Furthermore, affordability improved on previous years for Canberra families, with a proportion of just 17.2% of household income required to meet mortgage repayments. This figure represented a 1.6% decrease from the June quarter of 2011 and is nearly 15% below the national average of 31.9%.
The quarter also saw a 1.9% increase in the number of first home buyers, indicating a number of new market entrants sought to take advantage of the affordability.
2. Record construction
A long-term housing shortage is likely to ease in 2013, with a large number of properties expected to come onto the market following a period of substantial construction.
The QBE LMI Housing Outlook says that a strong shift from renters into owner-occupied dwellings resulted in a substantial increase in demand for stock, particularly in areas close to the CBD and on the foreshore between 2009 and 2011.
“New dwelling activity rose to a record 5,100 starts in 2010-11,” the report says. “As the construction pipeline works its way through to completion, the ACT market has moved into an oversupply estimated at 1,200 dwellings at June 2012.”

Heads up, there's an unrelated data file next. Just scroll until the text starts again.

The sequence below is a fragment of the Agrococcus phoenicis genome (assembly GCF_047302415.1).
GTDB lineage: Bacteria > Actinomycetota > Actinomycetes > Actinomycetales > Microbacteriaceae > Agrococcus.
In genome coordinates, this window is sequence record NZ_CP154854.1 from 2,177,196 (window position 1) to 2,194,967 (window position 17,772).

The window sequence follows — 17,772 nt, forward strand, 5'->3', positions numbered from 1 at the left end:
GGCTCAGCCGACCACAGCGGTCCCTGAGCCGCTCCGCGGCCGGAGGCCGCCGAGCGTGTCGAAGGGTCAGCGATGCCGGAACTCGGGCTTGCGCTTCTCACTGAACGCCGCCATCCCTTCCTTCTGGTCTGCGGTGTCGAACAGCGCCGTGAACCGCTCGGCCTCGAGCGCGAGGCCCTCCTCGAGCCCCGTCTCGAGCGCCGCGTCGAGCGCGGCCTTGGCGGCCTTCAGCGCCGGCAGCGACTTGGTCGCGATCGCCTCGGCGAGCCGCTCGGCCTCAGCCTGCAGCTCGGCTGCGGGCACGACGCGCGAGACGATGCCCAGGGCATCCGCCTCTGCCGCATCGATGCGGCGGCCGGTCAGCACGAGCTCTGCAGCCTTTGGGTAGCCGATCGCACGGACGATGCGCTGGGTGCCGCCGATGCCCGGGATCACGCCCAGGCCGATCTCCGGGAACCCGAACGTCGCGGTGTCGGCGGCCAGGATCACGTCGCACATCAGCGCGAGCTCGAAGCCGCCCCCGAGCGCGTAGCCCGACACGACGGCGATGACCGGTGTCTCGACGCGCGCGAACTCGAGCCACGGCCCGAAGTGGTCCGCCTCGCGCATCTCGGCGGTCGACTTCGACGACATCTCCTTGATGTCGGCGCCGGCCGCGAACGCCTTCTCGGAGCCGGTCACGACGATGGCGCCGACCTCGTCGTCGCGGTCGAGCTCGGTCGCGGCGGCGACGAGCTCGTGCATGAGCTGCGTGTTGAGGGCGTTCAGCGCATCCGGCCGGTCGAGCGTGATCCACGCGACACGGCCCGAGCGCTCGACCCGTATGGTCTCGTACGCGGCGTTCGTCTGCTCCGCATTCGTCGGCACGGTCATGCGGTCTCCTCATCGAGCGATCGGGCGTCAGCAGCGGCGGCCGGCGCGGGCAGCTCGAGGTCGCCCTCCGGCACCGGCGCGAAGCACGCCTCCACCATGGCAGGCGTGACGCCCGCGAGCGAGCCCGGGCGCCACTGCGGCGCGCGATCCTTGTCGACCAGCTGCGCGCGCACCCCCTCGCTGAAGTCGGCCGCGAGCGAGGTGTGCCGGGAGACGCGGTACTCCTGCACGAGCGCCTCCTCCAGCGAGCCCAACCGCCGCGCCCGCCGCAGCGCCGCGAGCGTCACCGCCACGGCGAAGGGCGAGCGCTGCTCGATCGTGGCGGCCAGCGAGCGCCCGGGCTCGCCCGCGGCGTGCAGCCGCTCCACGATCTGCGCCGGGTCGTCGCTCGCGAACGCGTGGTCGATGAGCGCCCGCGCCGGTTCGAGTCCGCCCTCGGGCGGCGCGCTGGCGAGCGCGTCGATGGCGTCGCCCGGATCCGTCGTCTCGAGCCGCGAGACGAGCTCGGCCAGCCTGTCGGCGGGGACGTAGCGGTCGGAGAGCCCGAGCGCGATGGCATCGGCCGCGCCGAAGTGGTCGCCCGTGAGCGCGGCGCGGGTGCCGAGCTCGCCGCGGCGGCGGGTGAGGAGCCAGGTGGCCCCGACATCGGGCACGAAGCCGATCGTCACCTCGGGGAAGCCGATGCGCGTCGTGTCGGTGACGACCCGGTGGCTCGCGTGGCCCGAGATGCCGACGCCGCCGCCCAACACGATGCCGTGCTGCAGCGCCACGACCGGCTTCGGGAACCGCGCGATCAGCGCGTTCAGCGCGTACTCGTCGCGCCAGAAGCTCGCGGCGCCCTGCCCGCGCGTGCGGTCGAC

The report estimates that the dwelling excess will increase to 2,300 by 2013, 3,200 by 2014 and 3,400 in 2015.
3. Increasing vacancy rate
The new availability of housing is likely to see vacancy rates move upwards in Canberra, which will put downward pressure on rental values. The QBE LMI report has the vacancy rate currently at 2.8%, after being below 2% for the previous two years. According to RP Data, some negative movements have already begun.
“Despite price resilience, there has been some recent weakness in the Canberra rental market,” says RP Data national research director Tim Lawless. “House rents [are] down 3.3% over the past 12 months, while unit rents showed a 1.4% improvement.”
Unit rents may have improved in the past 12 months, but much of the new stock yet to emerge on the market will be units, meaning a potential negative impact.
4. Population fl ow
In the past, strong population growth has boosted competition in both the rental and purchase markets. ABS statistics show that the ACT enjoyed an average population increase of 1.9% between 2006 and 2012. This was well above the national average of 1.55% and put the territory into second place, behind only Western Australia with 2.83%.
BIS Shrapnel is forecasting this to slow over the next three years, to an average of 1.16%, which would place it below the expected national average of 1.73%. Angie Zigomanis, BIS Shrapnel senior manager (residential property) believes the extent of any population slowing will depend largely on government expenditure.
“Any spending cuts will have an effect on the number of people migrating from other states,” Zigomanis says. “Overseas migration usually stands up pretty well, but I think this is based largely on student numbers. They have ANU there, which probably has a bit of street cred from overseas students wanting to study in Australia.”